With Casey still delayed, MassDOT talks bus details

February 14, 2014
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The Casey Arborway project remains delayed, with a review by the state Historic Commission (MHC) holding up the project, project manager Stephen McLaughlin told a group of Forest Hills-area neighbors on Feb. 4.

McLaughlin said he expects the project to be put out to bid “in a few weeks.”

The meeting was organized by Weld Hill Avenue resident Sarah Buermann for residents of the Forest Hills area and it mostly addressed concerns about local traffic the new expanded upper busway on the western side of the station.

Most of the meeting focused on modifications and traffic patterns expected for the new school bus loading zone. School buses, which now stop along New Washington Street, will be directed to load and unload students in the lower employee parking lot along Hyde Park Avenue. That lot will need some redesigning to accommodate larger vehicles.

The project team said the alterations would not cost any parking spaces.

“We want to make sure we can design this so that it will work,” team member Paul Godfrey said at the meeting.

The project team also announced that expected higher vehicle noise levels at an expanded upper busway, serving MBTA buses, along Washington Street will be imperceptible to the human ear on the Hyde Park Avenue side of the station. Ongoing traffic monitoring will also take place throughout construction to monitor cut-through traffic.

Buermann previously told the Gazette that she was not satisfied with her local representation on the project’s Design Advisory Board (DAG), saying the representative attended three meetings early in the process and no more.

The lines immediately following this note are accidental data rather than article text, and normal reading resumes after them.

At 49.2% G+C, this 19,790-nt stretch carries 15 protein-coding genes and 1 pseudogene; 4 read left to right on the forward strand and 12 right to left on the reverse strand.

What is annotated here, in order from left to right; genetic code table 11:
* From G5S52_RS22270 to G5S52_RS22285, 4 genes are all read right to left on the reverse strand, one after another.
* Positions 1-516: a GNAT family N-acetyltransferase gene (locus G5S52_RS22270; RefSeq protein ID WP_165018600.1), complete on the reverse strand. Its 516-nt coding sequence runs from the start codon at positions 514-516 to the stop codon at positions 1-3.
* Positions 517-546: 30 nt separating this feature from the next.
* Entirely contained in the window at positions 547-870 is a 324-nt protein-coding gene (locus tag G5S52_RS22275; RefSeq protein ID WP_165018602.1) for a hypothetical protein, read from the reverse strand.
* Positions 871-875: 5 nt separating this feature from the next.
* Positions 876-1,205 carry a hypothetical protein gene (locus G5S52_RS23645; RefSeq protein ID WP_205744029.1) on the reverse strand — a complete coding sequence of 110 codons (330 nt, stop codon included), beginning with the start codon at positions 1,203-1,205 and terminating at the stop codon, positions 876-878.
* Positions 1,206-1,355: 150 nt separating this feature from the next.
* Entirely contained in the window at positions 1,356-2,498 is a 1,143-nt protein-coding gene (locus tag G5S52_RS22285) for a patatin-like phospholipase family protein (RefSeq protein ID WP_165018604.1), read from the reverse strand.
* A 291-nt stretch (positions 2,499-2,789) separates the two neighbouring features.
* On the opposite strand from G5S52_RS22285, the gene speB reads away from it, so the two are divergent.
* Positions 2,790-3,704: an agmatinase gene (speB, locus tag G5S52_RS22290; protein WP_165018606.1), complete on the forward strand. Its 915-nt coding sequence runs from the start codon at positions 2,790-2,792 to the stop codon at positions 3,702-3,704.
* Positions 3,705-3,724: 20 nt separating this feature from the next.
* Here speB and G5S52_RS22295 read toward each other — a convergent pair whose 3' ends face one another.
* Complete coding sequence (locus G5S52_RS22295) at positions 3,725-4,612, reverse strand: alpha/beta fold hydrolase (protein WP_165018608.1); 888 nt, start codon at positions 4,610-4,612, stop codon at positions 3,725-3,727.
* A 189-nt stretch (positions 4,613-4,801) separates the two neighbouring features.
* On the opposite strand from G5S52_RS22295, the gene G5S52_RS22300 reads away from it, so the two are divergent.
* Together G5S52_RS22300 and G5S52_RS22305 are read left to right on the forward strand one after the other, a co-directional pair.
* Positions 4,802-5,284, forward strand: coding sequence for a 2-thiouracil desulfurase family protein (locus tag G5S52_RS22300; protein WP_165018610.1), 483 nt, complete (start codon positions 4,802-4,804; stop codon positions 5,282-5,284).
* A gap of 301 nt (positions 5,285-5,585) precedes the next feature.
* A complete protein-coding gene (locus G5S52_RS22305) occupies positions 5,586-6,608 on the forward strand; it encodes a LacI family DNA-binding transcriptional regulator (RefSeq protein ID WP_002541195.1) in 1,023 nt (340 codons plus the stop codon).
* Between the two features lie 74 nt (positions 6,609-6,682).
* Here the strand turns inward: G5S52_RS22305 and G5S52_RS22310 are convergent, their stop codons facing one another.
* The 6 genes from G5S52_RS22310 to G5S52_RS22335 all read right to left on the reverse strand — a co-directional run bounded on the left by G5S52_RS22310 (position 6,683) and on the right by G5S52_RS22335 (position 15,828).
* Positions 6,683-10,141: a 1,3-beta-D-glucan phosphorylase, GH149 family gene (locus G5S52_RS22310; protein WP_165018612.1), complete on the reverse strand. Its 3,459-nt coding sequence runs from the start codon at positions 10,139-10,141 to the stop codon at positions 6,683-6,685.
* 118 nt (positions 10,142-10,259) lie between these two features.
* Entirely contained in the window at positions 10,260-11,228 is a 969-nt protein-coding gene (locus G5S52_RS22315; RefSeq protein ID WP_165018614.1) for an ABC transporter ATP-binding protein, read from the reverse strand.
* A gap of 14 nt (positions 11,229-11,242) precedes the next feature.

The state Department of Transportation (MassDOT) needs approval from MHC for a redesign of Shea Circle at the Arborway and Morton Street into an intersection called Shea Square. The MHC has repeatedly requested design alternatives and more proof for the necessity of altering the historic state parkway.

The option to create Shea Square was originally created to reduce the high rate of vehicle crashes on the rotary. MassDOT has said the Shea Circle redesign is not a necessary part of the overall project, which is replacing the Casey Overpass with surface streets. But the circle redesign review has delayed the entire project for months.

In November, MassDOT said at a community advisory board meeting that the project was expected to be put out to bid by the end of January.

Gazette calls to MHC spokesperson Brian McNiff were not returned.

The Casey plan has been controversial, with many organized local supporters and detractors. Information on the project, including past presentations to the community, can be found at massdot.state.ma.us/caseyarborway.

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